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Land Registry

Volume 507: debated on Wednesday 17 March 2010

Land Registry is announcing today the conclusions of its consultations on the five-year programme of reorganisation and transformation that that was set out in my earlier statement on 22 October 2009, Official Report, columns 76-77WS.

Land Registry believes that its decisions will help create an organisation that can meet the challenges of a developing property market, that can live within its means and that can continue to provide an outstanding service to its customers.

Land Registry has been involved in detailed discussions with its staff and their union representatives covering all the proposals since October and held a public consultation on the proposals to close five offices. Over 350 responses were received to the public consultation and Land Registry has made changes as a result. In addition, almost 600 members of the public and businesses took part in questionnaire surveys aimed at assessing the impact of the proposed office closures, and of these, over 100 were engaged in follow-up telephone surveys and a further 36 business customers in focus groups.

Land Registry has recognised particular concerns that the initial proposals could have left them with no presence in the south east of England (with the future of its head office being uncertain at that time). This would have meant that access to certain services that are currently provided face-to-face would have been restricted in this area.

In response to those concerns, Land Registry will now keep open their offices at Croydon and Peterborough. Land Registry will now only be closing two offices completely in 2011, those at Stevenage and Tunbridge Wells. In addition, the main Portsmouth office will close by 28 February 2011. Land Registry does, however, intend to retain a reduced presence in Portsmouth, co-located with Portsmouth city council, until 31 March 2013. Land Registry has decided upon this approach in recognition of representations that, due to particular local circumstances, a longer period of transition was desirable.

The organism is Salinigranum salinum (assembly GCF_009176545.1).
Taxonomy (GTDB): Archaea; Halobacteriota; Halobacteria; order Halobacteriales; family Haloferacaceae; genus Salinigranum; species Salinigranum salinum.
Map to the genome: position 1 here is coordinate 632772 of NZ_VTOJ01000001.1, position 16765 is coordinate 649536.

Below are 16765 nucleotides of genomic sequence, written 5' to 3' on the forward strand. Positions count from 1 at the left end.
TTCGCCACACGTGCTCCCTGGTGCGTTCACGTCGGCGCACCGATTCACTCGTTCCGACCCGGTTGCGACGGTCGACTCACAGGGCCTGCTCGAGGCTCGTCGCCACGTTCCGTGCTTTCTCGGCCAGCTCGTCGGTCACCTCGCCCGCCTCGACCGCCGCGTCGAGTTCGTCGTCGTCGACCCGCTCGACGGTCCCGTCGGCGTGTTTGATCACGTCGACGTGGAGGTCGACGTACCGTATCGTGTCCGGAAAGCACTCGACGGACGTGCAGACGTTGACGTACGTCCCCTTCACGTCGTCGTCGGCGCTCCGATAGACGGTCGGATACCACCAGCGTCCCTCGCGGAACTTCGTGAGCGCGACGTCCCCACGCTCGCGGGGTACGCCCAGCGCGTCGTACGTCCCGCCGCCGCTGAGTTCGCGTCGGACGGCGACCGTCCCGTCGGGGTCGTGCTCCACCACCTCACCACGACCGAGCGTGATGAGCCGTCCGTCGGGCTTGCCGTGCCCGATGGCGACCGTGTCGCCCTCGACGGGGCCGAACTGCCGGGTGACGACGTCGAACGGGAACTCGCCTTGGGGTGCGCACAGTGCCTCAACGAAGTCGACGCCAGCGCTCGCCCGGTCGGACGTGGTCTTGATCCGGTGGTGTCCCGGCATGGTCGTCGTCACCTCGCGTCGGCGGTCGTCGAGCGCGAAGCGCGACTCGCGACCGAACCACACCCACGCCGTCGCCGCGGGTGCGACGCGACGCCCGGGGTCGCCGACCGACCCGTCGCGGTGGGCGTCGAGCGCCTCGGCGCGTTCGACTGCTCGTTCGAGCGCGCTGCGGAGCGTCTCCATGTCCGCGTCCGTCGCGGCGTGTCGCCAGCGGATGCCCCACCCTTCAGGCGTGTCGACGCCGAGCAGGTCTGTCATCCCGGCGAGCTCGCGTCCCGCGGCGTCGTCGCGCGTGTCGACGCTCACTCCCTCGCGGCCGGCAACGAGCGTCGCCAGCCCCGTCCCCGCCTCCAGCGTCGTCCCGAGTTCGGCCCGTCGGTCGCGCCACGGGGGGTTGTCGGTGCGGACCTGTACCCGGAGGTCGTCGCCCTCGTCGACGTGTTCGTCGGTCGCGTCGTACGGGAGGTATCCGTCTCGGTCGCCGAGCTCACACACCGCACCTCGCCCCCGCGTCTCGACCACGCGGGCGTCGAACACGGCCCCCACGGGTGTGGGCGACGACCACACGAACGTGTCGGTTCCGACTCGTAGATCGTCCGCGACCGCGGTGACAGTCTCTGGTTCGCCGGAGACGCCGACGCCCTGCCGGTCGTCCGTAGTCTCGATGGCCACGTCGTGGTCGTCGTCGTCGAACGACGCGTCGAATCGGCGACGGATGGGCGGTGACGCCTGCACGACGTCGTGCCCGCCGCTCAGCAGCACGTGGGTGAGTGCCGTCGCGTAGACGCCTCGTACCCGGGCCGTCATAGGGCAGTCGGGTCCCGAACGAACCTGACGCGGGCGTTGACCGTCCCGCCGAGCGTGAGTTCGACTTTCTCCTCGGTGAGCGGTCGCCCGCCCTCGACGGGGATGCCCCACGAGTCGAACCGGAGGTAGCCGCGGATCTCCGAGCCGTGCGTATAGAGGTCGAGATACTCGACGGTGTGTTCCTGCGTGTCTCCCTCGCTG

Land Registry will close one of its offices in Plymouth, relocating the staff affected to its other main building in the city.

The conclusion of the head office review has resulted in a decision to co-locate this with the Croydon local office. Discussions will be now held with staff and their unions, and work will be done to ensure that customers using the contact centre at Lincoln’s Inn Fields are alerted to the changes.

Land Registry’s board also recognises that the prospect of a further two office closures beyond 2011 was creating particular uncertainty. Therefore, further staff reductions beyond 2011 will be achieved as far as possible through targeted voluntary redundancy severance, rather than office closures.

A combination of office closures and voluntary severance means Land Registry will reduce by 1400 staff, to 4600 by 2011. Additional voluntary severance between 2011 and 2014 should result in a further reduction to 3800. The staff numbers used here are on a full-time equivalent (FTE) basis. The total number of staff in post, taking account of part-time working etc, is estimated at just over 5,000 by the end of 2011, and 4,200 by the end of 2014. This decision means that a third less staff will be facing compulsory redundancy than was originally envisaged.

The proposals regarding the outsourcing of certain support functions have been confirmed.

The decisions announced today retain a greater office presence than the original proposals and rely more on the use of voluntary redundancies, but are still expected to save around £500 million over 10 years.

Final decisions, following consultation, should mitigate significantly the impact on Land Registry’s loyal and hard-working staff. There will be more opportunities for staff to apply for voluntary severance. For those facing compulsory redundancy, there will be more opportunities for re-deployment in Land Registry or to other Government Departments, and a comprehensive support package is being put in place—including outplacement support, opportunities for further education and financial advice.

Land Registry believes that the decisions will allow it to make far better use of its buildings and to create significant efficiency savings.

Building as robust and sustainable an organisation as possible will allow Land Registry to be proactive rather than passive in the face of market changes and to be in good shape for a recovery in the property market. Land Registry will be formulating a clear vision and strategic plan of delivery over the coming months to position itself for the future. Land Registry will continue to work to meet the needs of its customers and harness technology to build services around those needs.

The Lord Chancellor also approved changes to Land Registry’s governance arrangements that will result in a new Land Registry board, chaired by a non-executive chairman and with more non-executive directors. The new arrangements will strengthen Land Registry’s corporate governance and ensure that the actions of the chief land registrar and his management team are subject to appropriate scrutiny.

Land Registry have today published “Land Registry’s Accelerated Transformation Programme: Consultation Responses Report”, copies of which have been placed in the Libraries of both Houses and are available in the Vote Office and the Printed Paper Office.